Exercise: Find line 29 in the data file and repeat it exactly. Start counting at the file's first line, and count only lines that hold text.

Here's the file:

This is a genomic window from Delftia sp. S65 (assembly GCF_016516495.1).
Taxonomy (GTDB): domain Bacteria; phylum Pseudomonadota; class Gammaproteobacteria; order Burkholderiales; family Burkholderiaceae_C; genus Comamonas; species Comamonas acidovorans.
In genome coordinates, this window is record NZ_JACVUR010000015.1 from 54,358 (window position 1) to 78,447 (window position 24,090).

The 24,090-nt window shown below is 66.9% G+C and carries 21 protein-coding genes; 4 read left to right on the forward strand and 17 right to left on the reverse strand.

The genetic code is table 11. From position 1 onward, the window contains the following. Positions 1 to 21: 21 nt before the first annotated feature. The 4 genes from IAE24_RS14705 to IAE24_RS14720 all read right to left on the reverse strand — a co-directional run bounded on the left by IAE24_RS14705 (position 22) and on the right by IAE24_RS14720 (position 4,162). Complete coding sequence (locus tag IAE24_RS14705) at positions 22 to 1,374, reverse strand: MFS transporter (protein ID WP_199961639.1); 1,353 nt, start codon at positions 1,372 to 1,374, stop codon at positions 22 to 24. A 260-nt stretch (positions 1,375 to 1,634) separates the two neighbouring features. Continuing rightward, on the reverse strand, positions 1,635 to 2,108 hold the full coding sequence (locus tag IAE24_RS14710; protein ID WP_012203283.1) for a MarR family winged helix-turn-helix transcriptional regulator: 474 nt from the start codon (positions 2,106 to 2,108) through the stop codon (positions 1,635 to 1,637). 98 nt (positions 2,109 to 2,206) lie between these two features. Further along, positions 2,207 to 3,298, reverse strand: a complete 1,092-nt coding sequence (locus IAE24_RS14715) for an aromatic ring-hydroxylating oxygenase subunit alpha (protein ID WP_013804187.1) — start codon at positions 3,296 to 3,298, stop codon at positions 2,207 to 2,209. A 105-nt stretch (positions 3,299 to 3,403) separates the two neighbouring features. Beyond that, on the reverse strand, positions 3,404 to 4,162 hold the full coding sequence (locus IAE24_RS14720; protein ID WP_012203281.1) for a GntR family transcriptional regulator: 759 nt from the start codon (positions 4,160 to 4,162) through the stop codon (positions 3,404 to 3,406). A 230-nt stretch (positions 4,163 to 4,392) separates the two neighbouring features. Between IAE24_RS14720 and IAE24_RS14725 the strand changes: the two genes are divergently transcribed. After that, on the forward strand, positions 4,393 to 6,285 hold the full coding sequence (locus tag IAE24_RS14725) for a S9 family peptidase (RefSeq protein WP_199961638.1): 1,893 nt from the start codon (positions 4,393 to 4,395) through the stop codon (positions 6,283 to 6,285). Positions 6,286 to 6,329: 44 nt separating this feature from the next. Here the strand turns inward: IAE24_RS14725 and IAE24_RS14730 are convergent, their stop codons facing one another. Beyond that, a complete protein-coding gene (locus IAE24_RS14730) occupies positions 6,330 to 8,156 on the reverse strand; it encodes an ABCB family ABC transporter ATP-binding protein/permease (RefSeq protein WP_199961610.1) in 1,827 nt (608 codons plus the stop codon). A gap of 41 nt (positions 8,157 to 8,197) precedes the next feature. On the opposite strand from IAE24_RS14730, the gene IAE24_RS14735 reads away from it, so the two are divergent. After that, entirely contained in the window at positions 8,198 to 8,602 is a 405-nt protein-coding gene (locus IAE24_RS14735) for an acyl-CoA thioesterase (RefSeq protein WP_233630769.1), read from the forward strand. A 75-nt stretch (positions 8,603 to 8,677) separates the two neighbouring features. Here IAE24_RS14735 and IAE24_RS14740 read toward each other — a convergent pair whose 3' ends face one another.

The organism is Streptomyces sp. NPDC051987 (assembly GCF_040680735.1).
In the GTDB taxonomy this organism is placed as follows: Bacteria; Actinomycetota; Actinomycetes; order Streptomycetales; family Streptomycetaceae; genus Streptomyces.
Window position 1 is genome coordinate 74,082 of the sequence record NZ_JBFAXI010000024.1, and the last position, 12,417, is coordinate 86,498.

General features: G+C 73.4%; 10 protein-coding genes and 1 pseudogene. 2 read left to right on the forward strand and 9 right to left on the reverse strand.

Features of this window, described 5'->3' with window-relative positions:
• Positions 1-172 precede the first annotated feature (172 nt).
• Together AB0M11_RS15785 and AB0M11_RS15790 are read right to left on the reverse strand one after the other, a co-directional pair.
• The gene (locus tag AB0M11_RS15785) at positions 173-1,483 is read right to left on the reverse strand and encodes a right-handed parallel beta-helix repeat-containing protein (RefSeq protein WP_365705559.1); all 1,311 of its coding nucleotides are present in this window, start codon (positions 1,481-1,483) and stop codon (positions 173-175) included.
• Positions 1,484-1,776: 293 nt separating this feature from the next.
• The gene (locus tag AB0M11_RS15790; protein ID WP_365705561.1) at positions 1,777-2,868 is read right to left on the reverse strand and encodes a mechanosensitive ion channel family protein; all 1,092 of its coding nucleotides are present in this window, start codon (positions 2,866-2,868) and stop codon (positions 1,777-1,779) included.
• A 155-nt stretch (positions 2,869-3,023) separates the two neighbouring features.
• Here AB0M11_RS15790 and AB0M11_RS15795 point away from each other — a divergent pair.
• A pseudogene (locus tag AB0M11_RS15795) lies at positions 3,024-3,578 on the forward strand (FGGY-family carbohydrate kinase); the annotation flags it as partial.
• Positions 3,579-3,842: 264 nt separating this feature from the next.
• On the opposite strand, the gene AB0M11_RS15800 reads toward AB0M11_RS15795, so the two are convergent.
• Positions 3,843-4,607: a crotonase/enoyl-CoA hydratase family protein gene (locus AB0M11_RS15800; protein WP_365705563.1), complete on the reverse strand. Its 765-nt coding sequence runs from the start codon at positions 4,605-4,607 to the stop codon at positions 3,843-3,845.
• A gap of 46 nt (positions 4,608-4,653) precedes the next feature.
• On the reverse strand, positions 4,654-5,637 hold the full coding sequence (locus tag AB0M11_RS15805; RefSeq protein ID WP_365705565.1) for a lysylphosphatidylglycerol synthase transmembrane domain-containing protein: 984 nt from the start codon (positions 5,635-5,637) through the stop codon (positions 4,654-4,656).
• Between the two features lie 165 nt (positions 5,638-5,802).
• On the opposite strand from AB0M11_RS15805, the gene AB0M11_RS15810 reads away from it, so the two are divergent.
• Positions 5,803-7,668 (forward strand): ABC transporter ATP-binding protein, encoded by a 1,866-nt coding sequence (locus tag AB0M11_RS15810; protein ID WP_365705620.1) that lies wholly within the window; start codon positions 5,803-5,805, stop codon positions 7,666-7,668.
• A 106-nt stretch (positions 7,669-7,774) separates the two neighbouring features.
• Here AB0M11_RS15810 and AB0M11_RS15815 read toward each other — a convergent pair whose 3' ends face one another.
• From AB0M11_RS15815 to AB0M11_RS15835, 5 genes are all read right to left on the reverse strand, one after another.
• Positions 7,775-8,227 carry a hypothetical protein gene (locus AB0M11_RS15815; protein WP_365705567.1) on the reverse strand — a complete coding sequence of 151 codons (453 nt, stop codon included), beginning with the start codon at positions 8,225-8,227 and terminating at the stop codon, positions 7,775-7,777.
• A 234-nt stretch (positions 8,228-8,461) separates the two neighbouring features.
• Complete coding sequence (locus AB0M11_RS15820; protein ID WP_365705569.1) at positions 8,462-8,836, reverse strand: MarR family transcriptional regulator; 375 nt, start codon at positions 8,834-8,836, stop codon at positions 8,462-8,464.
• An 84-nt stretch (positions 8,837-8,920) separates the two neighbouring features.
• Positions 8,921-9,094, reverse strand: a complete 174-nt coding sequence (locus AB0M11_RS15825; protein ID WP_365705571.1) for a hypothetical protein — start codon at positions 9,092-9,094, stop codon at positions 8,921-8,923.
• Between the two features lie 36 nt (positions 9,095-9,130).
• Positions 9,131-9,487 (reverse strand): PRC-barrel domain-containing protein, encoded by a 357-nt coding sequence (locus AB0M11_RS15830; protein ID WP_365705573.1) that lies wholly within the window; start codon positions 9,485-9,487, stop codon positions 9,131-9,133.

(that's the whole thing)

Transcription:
• From AB0M11_RS15815 to AB0M11_RS15835, 5 genes are all read right to left on the reverse strand, one after another.